Is the fluoride in water good for your teeth?

The fluoride in water strengthens teeth enamel, which prevents cavities.
The fluoride in water strengthens teeth enamel, which prevents cavities.

Many consider it to be one of the greatest public health achievements of our time: fluoridated water. Fluoride, a group of natural compounds found in water or added to it at water treatment plants, helps prevent cavities and the eventual decay and loss of teeth. It does this by helping to protect and even rebuild the enamel, or hard covering, on your teeth. When sugars and bacteria wash over your teeth, they decay the enamel, which can lead to cavities.

Grand Rapids, Mich., was the first city to implement community-wide water fluoridation in 1945, after a study released in the early 1940s showed that people who lived in areas with high levels of naturally fluoridated water had fewer incidences of cavities than those who didn't [source: NCI]. As of 2008, 64.3 percent of the U.S. population, or about 195 million people, received fluoride in their drinking water [source: CDC].


There's solid evidence that fluoridating the water is a good thing for your teeth: For one thing, fluoridated water helps reduce tooth decay over a person's lifetime by 25 percent [source: CDC]. And for another, providing fluoride via the municipal water system means that some level of preventative dental care is available to everyone, regardless of socio-economic status and whether they can afford a visit to the dentist. Also, there's an interesting cost-savings benefit: Every dollar invested in adding fluoride to water saves about $38 in potential dental treatment costs [source: CDC].

Currently, the U.S. Public Health Service recommends a range of 0.7 to 0.12 milligrams of fluoride per liter of drinking water [source: CDC]. But recently, after review, the Department of Health and Human Services (HHS) recommended those levels be dropped to 0.7 milligrams per liter, based on the fact that back when water was first being fluoridated, fluoride toothpaste, fluoride rinses and professional fluoride treatments didn't exist. Today's population receives fluoride from so many sources that perhaps less is needed in the water supply.

The new recommendations have prompted people to question whether too much fluoride may be bad for you. According to the Centers for Disease Control and Prevention, children are more likely to be affected by too much fluoride because their teeth are still developing. In children age 8 and younger, overexposure to fluoride can cause pitting in tooth enamel. Adults, on the other hand, have fully formed teeth. But if they're overexposed to fluoride during their lifetimes, they can develop increased potential for bone fractures, or pain and tenderness in the bone [source: CDC].

Fluoridated water is not without controversy. Keep reading to find out why some people oppose fluoride in the water supply.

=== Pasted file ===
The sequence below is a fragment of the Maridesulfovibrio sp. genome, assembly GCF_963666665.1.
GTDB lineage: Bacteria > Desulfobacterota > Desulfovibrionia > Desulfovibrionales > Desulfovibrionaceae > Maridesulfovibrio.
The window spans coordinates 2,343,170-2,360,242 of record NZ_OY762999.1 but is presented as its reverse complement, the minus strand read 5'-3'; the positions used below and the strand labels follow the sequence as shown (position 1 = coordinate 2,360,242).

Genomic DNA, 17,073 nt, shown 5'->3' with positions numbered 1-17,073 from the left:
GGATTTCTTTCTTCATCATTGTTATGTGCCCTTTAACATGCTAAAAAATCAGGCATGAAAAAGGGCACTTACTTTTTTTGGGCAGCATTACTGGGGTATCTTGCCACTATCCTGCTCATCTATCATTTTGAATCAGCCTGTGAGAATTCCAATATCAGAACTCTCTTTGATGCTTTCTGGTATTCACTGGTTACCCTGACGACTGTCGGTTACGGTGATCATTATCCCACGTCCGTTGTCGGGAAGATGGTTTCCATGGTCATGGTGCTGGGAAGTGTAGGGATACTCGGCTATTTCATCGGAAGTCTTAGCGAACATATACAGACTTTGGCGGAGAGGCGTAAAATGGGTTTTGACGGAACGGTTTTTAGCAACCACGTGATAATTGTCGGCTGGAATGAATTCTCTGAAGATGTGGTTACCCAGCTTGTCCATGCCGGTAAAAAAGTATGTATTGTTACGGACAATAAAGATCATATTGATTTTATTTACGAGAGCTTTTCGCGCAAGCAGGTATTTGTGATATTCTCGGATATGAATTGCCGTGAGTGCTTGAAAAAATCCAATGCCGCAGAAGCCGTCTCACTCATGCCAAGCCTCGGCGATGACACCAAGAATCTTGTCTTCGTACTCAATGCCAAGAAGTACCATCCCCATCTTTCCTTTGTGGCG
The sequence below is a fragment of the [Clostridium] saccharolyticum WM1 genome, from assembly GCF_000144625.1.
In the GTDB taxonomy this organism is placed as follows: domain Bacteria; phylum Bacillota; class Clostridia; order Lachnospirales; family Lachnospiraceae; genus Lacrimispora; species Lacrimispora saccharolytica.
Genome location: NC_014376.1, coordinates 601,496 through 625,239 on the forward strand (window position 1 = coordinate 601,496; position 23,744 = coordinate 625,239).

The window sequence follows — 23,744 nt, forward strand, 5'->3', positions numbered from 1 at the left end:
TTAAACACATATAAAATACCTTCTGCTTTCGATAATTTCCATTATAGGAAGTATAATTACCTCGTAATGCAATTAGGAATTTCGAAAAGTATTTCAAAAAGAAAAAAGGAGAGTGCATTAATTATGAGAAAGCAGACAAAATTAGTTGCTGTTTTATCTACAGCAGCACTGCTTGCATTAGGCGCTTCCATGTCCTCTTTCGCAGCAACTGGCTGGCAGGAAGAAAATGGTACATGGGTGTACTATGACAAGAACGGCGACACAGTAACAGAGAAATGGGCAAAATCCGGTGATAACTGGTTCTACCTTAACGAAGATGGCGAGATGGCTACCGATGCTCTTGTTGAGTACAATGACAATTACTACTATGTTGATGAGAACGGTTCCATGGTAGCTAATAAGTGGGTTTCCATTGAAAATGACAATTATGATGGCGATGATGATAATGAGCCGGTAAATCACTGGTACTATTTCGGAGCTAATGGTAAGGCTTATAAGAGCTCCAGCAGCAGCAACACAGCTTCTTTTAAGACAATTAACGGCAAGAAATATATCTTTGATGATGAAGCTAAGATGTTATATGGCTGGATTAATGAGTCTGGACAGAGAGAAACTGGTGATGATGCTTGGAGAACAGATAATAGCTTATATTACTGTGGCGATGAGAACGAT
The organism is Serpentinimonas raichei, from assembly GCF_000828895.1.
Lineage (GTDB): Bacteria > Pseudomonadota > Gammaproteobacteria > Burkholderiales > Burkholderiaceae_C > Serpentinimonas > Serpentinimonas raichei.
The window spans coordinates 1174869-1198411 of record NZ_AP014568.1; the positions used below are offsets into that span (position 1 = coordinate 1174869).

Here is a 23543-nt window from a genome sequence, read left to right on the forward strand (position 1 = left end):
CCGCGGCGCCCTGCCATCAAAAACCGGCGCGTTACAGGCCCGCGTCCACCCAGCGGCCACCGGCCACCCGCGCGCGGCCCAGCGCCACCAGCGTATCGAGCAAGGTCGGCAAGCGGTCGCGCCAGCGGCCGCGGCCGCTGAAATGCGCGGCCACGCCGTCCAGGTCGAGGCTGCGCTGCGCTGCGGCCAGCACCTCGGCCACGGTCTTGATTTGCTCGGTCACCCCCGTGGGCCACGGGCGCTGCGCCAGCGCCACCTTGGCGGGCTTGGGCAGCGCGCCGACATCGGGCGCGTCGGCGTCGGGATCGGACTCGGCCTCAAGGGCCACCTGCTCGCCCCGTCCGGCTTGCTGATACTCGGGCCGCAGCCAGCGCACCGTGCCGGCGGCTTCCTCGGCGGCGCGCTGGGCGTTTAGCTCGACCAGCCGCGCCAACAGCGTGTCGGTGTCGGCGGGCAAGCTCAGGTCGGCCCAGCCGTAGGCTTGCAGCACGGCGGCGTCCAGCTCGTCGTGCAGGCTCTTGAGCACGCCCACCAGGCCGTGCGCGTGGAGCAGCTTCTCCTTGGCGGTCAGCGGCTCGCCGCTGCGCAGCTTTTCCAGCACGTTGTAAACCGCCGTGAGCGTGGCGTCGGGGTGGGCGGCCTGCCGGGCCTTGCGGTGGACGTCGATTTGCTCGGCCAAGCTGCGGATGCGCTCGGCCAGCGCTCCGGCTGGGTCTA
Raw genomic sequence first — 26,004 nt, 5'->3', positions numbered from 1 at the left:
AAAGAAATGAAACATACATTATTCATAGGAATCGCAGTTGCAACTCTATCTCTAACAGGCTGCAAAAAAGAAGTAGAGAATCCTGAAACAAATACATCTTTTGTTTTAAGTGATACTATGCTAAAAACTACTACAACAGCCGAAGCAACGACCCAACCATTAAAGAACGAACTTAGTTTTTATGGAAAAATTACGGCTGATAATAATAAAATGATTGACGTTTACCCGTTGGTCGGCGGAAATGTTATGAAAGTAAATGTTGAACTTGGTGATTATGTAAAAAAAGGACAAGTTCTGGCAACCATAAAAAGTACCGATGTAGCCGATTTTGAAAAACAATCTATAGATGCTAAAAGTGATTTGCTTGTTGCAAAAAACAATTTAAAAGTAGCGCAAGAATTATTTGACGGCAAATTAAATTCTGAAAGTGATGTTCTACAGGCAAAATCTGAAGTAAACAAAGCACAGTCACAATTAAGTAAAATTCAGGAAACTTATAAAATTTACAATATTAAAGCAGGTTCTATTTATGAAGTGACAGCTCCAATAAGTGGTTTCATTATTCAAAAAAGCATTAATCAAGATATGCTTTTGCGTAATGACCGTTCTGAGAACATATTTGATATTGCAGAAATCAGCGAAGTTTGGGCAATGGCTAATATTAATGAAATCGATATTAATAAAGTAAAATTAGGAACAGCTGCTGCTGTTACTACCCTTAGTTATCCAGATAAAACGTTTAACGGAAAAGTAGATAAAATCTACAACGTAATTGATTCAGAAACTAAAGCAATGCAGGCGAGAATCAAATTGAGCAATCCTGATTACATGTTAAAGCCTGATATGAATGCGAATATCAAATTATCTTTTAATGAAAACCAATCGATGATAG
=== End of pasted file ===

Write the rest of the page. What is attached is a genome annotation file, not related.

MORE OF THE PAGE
The Fluoride Controversy

Not everybody believes fluoride is good for the community. In fact, some people believe that fluoride is a carcinogen. But before we get into the health controversies about fluoride, we should point out that the National Cancer Institute (NCI) has taken a formal stance on the matter: After numerous studies and research, NCI finds no proof of increased cancer risk associated with fluoridated water [source: NCI]. Also, a 1999 report by the Centers for Disease Control and Prevention (CDC) reported "no credible evidence" that fluoridated water causes cancer [source: NCI].

Much of the anti-fluoride movement banks on a study done on rats in 1987. Two Boston researchers found that, after adding fluoride to lab rats' drinking water, some curious things happened: Female rats that happened to be pregnant gave birth to "hyperactive" babies. When the baby rats were given fluoridated water, they exhibited signs of cognitive disorders. It's important to note that the rats were given a higher fluoride concentration than most people receive in their drinking water -- five parts per million (ppm) per the normal one ppm. However, advocates of the research point out that much of the population also ingests more fluoride than what's in the drinking water -- for example, some athletes and children take fluoride supplements [source: Bryson].


Some chemists argue that fluoride is as toxic as arsenic at the one ppm concentration [source: Mercola]. They also point out that the warnings on the back of a tube of fluoride toothpaste recommend calling poison control if a child swallows more than a pea-sized amount of toothpaste. And yet, they argue, a child drinks several glasses of fluoridated water a day.

In the past, fluoride was also used to decrease thyroid function -- as a treatment for people with overactive thyroid glands -- which brings up the question of whether ingesting the fluoride in water leads to an underactive thyroid. Scientists are working to find an answer.

Opponents of fluoridated drinking water advise against using tap water to make infant formula and recommend using non-fluoridated bottled water instead. Of course, the only person that can make these decisions is you. Your best bet is to stay educated, and no matter what, remember to brush and floss every single day.

For more about oral hygiene, check out the links on the next page.


Lots More Information

Related Articles

  • "Achievements in Public Health, 1900-1999: Fluoridation of Drinking Water to Prevent Dental Caries." Centers for Disease Control and Prevention. Oct. 22, 1999. (Sept. 6, 2011)
  • Bryson, Christopher. "The Fluoride Deception." Seven Stories Press: New York. 2004. (Sept. 6, 2011)
  • "Fluoridation Basics." Centers for Disease Control and Prevention. Jan. 14, 2011. (Sept. 6, 2011)
  • "Fluoridated Water: Questions and Answers." National Cancer Institute. 2011. (Sept. 6, 2011)
  • Mercola, Joseph. "The Health Hazards of Water Fluoridation." Huffington Post. Oct. 11, 2010. (Sept. 6, 2011)